New Brunswick’s Belledune Port Authority (BPA) is on track for a sixth straight year of growth in wood pellet volume in 2024. This is the result of strategic infrastructure investments and green-energy hungry markets advancing the port’s status as Eastern Canada’s largest exporter of biomass.
President and CEO Denis Caron says the port’s capacity growth in both wood pellets and wood chips is part of a deliberate transition to climate-friendly energy sources.
“Power plants in Europe have reduced their GHG emissions in recent years, and our exporting of wood pellets has played a role in making that happen,” he says. “Green energy has been part of our operations for some time now.”
By investing with port partners in a new storage facility and terminal expansion, and seeking out new overseas markets, the port has grown its biomass volume from 223,948 tonnes (wood pellets and wood chips) in 2018 to a projected 510,000 tonnes in 2024.
This growth in biomass helped the port realize millions of dollars in successive annual profits through the global pandemic years, despite the global supply chain slowdown.
New Brunswick has significant biomass production capacity. Forest biomass is the wood waste that is left as a result of strategic forest management and local sawmill processing. Transformed into wood pellets and chips, it is a source of clean energy and a highly sought-after replacement for fossil fuels in industrial heating and power production. Much of the biomass shipped through the Port of Belledune is destined for European power plants that used to burn coal.
This potential for continued growth in biomass volume at the port is strong.
Wood pellets are being seriously considered as a replacement fuel for the 470MW Belledune Generating Station, a coal-fired plant located adjacent to the port that was built in 1991. The Canadian government will ban coal for power production starting in 2030. Coal supply for the generating station represents about 40% of the port’s cargo volume.
NB Power, the provincial utility that owns the power station, is investigating both the technical and supply chain implications of a conversion to biomass.
A 2023 call for expressions of interest for solutions to convert the station resulted in biomass proposals from across North America, and a resource assessment concluded that there is sufficient biomass in the region to support a plant conversion. Due to the large volume of wood pellets that may be required, additional wood pellets could also be imported by vessel.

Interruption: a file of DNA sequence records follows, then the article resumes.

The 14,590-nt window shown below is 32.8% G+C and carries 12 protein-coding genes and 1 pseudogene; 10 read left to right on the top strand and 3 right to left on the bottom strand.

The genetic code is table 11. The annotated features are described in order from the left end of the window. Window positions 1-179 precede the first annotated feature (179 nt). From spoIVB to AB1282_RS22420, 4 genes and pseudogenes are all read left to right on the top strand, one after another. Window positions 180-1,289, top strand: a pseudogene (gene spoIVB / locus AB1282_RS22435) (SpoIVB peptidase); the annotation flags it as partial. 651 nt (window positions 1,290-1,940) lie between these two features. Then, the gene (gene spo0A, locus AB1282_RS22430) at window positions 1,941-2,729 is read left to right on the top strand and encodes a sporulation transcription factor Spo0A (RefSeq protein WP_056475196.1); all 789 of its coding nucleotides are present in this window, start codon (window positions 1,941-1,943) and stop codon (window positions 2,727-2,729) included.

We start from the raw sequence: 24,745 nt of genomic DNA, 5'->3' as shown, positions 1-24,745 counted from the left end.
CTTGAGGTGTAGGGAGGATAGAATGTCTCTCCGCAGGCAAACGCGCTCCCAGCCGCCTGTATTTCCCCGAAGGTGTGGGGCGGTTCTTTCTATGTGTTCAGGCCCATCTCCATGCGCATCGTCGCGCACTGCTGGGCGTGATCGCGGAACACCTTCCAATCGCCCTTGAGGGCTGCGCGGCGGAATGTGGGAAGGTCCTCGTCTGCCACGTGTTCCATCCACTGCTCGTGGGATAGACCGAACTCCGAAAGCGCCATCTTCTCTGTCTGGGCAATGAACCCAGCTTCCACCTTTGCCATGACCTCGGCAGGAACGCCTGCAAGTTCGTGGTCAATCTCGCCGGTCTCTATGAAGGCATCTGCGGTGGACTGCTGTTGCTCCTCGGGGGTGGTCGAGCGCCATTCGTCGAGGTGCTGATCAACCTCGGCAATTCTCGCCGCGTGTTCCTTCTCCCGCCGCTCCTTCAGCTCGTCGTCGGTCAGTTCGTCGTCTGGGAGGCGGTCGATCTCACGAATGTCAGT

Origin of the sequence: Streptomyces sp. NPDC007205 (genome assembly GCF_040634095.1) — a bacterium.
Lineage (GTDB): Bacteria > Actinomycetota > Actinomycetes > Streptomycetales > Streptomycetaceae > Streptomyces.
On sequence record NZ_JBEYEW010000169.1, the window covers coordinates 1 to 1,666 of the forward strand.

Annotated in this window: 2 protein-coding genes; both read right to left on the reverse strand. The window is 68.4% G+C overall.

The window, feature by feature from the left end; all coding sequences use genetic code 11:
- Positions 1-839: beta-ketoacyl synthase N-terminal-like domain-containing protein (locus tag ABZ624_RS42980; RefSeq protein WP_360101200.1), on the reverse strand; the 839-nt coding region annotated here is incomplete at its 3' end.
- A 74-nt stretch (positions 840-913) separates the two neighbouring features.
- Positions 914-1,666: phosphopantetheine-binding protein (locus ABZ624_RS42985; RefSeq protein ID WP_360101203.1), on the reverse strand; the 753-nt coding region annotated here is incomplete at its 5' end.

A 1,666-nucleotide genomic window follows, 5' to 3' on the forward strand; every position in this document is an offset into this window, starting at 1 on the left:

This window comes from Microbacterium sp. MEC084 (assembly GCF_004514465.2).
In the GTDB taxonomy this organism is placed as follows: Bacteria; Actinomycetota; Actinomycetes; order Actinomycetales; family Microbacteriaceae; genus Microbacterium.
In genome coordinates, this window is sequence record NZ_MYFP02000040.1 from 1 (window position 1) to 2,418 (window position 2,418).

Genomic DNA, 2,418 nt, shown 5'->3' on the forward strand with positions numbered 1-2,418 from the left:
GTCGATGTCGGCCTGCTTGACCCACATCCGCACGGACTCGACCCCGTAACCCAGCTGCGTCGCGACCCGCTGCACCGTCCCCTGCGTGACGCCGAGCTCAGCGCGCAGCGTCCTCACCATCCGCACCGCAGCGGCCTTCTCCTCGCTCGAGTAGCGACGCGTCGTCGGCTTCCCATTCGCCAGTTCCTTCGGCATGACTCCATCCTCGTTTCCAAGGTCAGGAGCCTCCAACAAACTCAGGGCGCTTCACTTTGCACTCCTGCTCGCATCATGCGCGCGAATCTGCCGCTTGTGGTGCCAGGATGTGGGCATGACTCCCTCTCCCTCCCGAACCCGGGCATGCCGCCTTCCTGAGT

The port is supporting this project, and will import 2,500 tonnes of pellets this autumn for a test burn that is planned for early in 2024.
NB Power’s Vice President of Business Development and Strategic Partnerships Brad Coady recently told a New Brunswick legislative committee that the utility will make a decision on a potential solution for the station by the end of 2024.
“We have engaged worldwide experts, consultants who have experience with these types of conversions in Europe. Since that time we learned what we need to look at. We spent a lot of time with the plant staff in Belledune, and studying the opportunity to convert from coal to biomass,” he said. “There are two major puzzles we are trying to solve. One is the technical viability of combusting that fuel in that station, and two is where do you find that fuel for what is ultimately that solution.”
The wood pellets in the recently completed storage facility at the Port of Belledune are created from by-products and leftover sawmill biomass materials processed by four main suppliers in Quebec and New Brunswick. This supply is exported overseas through the Port of Belledune. Customers in Europe and other continents overseas continue to increase their purchasing, recognizing the environ mental benefits of using wood pellets as fuel for energy production.
Biomass is just part of the Port of Belledune’s transition to a cleaner and brighter future.
As the world continues to demand cleaner and more sustainable businesses, the Port of Belledune is moving forward with a bold vision to attract and develop green industry fuelled by renewable energy in Northern New Brunswick.
Last year, the port launched a new Master Development Plan and has been moving forward with a series of short and longer-term projects to attract develop ment, including a major hydrogen production facility powered by wind, anticipated to come online by 2027.
“We are transforming to diversify, grow, and green our business with a brand-new plan for the future,” says Caron. “This plan supports our determination to green our current operations and also our long-term ambition to attract clean industry and enable large-scale production of renewable energy, specifically green hydrogen.”